We spent the past three days hanging out and taking it easy so that Noelle could recover from a UTI.

We’re in a motel in the middle of nowhere. There’s a gas station, McDonalds and a Del Taco. We Ubered to a nearby town and did a little shopping and saw a movie.

PCT Day 38 39 40

I finally got the Cobra insurance sorted out once I was able to use a laptop instead of my cell phone to cough up roughly $1,500 for May’s coverage. (Mind you, having paid three days ago, the “system” still indicates we have no coverage, so we’re still paying cash for our meds.)

We’ve discussed how “real” to be in this blog, and this is real topic for us, so we’ll chat about it with you. As much as we may want to pretend, we’re a far cry from 20 years old and we feel rather strongly about maintaining our medical insurance. We know that a lot of younger PCT hikers roll the dice with no health insurance and hope for the best. To us, not having medical insurance seems like an unreasonable risk at this stage of our lives. We’re loosely planning to use Cobra throughout the thru-hike attempt and then eyeball jumping towards the open health insurance market plans later this year.

When I started investigating insurance plans in Oregon I was quite surprised to find that many companies DO prohibit pre-existing conditions. Reading the news I thought this was something that’s being hammered out in the political process. Um, no, looks like insurance companies are already taking care of it themselves (when you read the fine print).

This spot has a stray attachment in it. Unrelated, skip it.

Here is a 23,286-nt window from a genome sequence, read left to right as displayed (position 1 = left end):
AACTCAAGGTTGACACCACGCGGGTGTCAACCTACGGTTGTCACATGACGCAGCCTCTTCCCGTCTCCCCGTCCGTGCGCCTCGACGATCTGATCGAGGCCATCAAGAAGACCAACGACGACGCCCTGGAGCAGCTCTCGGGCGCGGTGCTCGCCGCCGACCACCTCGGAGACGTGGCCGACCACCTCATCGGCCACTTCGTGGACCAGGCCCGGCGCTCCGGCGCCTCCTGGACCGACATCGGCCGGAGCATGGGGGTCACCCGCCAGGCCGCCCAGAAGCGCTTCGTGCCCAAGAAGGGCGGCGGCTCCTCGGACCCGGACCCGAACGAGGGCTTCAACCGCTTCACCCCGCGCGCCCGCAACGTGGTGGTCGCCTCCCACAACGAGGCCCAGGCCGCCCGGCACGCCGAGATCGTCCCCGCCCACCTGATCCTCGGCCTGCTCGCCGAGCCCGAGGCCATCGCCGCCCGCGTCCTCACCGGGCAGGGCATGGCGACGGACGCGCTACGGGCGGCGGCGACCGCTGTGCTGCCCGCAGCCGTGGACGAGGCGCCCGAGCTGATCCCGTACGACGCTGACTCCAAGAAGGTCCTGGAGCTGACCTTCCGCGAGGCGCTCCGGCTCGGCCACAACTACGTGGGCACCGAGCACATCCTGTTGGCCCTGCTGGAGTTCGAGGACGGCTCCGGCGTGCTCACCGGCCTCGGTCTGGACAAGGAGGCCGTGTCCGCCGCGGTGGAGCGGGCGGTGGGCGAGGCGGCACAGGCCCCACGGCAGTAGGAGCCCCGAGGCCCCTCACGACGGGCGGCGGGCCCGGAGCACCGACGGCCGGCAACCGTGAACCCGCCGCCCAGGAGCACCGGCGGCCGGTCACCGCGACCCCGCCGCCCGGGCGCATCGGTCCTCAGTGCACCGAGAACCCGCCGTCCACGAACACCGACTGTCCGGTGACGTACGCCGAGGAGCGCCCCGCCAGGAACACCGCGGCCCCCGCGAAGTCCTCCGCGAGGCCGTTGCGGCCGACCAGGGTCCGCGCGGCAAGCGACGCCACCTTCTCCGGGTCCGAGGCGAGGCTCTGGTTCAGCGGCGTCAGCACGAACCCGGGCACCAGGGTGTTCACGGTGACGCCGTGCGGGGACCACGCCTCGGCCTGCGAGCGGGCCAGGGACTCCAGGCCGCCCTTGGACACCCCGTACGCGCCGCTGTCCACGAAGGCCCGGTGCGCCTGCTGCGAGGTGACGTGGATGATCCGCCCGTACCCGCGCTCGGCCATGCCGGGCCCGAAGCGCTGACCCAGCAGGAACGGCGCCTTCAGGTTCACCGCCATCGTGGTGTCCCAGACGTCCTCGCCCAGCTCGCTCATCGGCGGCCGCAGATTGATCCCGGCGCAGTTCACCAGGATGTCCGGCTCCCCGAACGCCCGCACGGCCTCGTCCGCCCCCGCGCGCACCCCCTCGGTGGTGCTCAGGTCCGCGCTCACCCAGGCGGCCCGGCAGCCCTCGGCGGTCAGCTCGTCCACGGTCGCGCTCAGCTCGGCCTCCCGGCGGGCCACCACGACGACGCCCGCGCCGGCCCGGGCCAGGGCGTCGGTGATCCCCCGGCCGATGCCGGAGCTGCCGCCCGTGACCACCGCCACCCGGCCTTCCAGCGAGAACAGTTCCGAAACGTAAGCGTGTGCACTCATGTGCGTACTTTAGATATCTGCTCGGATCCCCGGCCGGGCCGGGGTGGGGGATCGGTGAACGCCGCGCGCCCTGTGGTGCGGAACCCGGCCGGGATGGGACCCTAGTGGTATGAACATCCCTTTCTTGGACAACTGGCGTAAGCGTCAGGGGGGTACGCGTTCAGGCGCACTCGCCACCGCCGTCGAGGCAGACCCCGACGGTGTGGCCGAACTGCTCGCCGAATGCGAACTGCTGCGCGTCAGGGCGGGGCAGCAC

We’re not so anxious to jump into the fray and try to sort it out just yet. We have pre-existing conditions. We understood the insurance costs and risks of leaving our jobs. This is a pay to play scenario and we’ve chosen to play, so we seek no sympathies. There may be an interesting correlation to the folks we meet on the trail. Thus far most of the couples we meet on the trail are European. Not all, but most. I wonder if health insurance plays into the equation?

When we cast an eye towards pre-existing health conditions I am curious how far the American insurance companies will be allowed to push the coverage boundaries. At some level, we all have pre-existing conditions. Diabetes run in you family? Cancer? Dementia? Bad knees? Hips? As our technological ability to identify “bad” generational family genes increases will insurance companies be allowed to limit coverage? No cancer coverage for you since your grandmother had cancer! What a curious time we live in. Today I am thankful that we have the ability to pay to play. We are incredibly fortunate and we don’t forget it for a single second!

I’m not good at sitting in a hotel room and watching TV for days on end. I’m anxious to get back on the trail. I’m fidgety. There’s literally nothing to do here. I think the next time one of us needs a few days off trail we’ll stay somewhere that’s more centrally located in a town. We saved about $50 a night by coming back to the hotel that’s close to the trail, but spent about $50 a day in Uber fees to reach civilization.

Anyway, I’m ready to walk. Tomorrow looks like a vertical grind.

%d bloggers like this: